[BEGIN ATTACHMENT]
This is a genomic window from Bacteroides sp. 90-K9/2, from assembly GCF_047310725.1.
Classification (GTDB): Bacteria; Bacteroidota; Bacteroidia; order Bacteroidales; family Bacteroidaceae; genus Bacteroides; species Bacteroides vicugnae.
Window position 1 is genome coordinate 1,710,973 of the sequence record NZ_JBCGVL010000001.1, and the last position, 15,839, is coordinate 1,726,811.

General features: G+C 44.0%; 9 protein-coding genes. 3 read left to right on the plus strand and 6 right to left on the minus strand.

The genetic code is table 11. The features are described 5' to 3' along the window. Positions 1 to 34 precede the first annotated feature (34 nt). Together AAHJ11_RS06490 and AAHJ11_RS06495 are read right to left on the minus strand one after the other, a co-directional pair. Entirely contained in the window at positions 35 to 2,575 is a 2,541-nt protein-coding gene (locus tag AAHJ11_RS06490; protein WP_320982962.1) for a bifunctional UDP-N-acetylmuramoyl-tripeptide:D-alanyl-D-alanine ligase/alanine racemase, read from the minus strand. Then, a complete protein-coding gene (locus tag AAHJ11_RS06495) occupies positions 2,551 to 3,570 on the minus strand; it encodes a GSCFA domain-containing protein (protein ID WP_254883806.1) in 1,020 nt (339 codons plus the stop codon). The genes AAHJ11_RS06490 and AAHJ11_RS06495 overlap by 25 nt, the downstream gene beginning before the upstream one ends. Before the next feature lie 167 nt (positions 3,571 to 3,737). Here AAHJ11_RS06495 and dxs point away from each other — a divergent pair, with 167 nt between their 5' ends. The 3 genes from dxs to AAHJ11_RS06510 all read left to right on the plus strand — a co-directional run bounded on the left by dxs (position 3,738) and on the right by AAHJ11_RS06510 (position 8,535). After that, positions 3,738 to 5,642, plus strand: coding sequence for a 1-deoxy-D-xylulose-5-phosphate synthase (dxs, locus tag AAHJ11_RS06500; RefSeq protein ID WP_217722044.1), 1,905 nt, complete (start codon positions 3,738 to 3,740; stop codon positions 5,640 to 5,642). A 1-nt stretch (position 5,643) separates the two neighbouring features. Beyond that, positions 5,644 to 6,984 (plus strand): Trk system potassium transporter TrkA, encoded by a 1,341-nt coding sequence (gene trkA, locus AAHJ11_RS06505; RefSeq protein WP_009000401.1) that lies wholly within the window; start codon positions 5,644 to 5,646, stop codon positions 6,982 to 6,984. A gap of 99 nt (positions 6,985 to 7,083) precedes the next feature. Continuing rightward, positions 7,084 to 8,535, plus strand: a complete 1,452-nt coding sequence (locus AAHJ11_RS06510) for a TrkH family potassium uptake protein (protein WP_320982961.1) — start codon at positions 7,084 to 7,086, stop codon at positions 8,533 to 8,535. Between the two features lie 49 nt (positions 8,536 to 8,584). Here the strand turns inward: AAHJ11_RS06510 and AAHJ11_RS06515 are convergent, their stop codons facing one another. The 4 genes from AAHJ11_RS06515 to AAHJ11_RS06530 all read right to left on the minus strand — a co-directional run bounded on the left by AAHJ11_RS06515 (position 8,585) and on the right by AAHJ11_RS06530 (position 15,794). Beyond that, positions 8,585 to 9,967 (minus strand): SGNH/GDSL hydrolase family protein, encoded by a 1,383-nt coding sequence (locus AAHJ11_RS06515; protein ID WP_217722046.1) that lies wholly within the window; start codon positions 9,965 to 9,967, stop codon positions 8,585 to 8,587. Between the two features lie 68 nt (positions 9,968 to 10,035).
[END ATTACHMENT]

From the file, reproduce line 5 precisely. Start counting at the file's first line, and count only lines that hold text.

The genetic code is table 11. The features are described 5' to 3' along the window. Positions 1 to 34 precede the first annotated feature (34 nt). Together AAHJ11_RS06490 and AAHJ11_RS06495 are read right to left on the minus strand one after the other, a co-directional pair. Entirely contained in the window at positions 35 to 2,575 is a 2,541-nt protein-coding gene (locus tag AAHJ11_RS06490; protein WP_320982962.1) for a bifunctional UDP-N-acetylmuramoyl-tripeptide:D-alanyl-D-alanine ligase/alanine racemase, read from the minus strand. Then, a complete protein-coding gene (locus tag AAHJ11_RS06495) occupies positions 2,551 to 3,570 on the minus strand; it encodes a GSCFA domain-containing protein (protein ID WP_254883806.1) in 1,020 nt (339 codons plus the stop codon). The genes AAHJ11_RS06490 and AAHJ11_RS06495 overlap by 25 nt, the downstream gene beginning before the upstream one ends. Before the next feature lie 167 nt (positions 3,571 to 3,737). Here AAHJ11_RS06495 and dxs point away from each other — a divergent pair, with 167 nt between their 5' ends. The 3 genes from dxs to AAHJ11_RS06510 all read left to right on the plus strand — a co-directional run bounded on the left by dxs (position 3,738) and on the right by AAHJ11_RS06510 (position 8,535). After that, positions 3,738 to 5,642, plus strand: coding sequence for a 1-deoxy-D-xylulose-5-phosphate synthase (dxs, locus tag AAHJ11_RS06500; RefSeq protein ID WP_217722044.1), 1,905 nt, complete (start codon positions 3,738 to 3,740; stop codon positions 5,640 to 5,642). A 1-nt stretch (position 5,643) separates the two neighbouring features. Beyond that, positions 5,644 to 6,984 (plus strand): Trk system potassium transporter TrkA, encoded by a 1,341-nt coding sequence (gene trkA, locus AAHJ11_RS06505; RefSeq protein WP_009000401.1) that lies wholly within the window; start codon positions 5,644 to 5,646, stop codon positions 6,982 to 6,984. A gap of 99 nt (positions 6,985 to 7,083) precedes the next feature. Continuing rightward, positions 7,084 to 8,535, plus strand: a complete 1,452-nt coding sequence (locus AAHJ11_RS06510) for a TrkH family potassium uptake protein (protein WP_320982961.1) — start codon at positions 7,084 to 7,086, stop codon at positions 8,533 to 8,535. Between the two features lie 49 nt (positions 8,536 to 8,584). Here the strand turns inward: AAHJ11_RS06510 and AAHJ11_RS06515 are convergent, their stop codons facing one another. The 4 genes from AAHJ11_RS06515 to AAHJ11_RS06530 all read right to left on the minus strand — a co-directional run bounded on the left by AAHJ11_RS06515 (position 8,585) and on the right by AAHJ11_RS06530 (position 15,794). Beyond that, positions 8,585 to 9,967 (minus strand): SGNH/GDSL hydrolase family protein, encoded by a 1,383-nt coding sequence (locus AAHJ11_RS06515; protein ID WP_217722046.1) that lies wholly within the window; start codon positions 9,965 to 9,967, stop codon positions 8,585 to 8,587. Between the two features lie 68 nt (positions 9,968 to 10,035).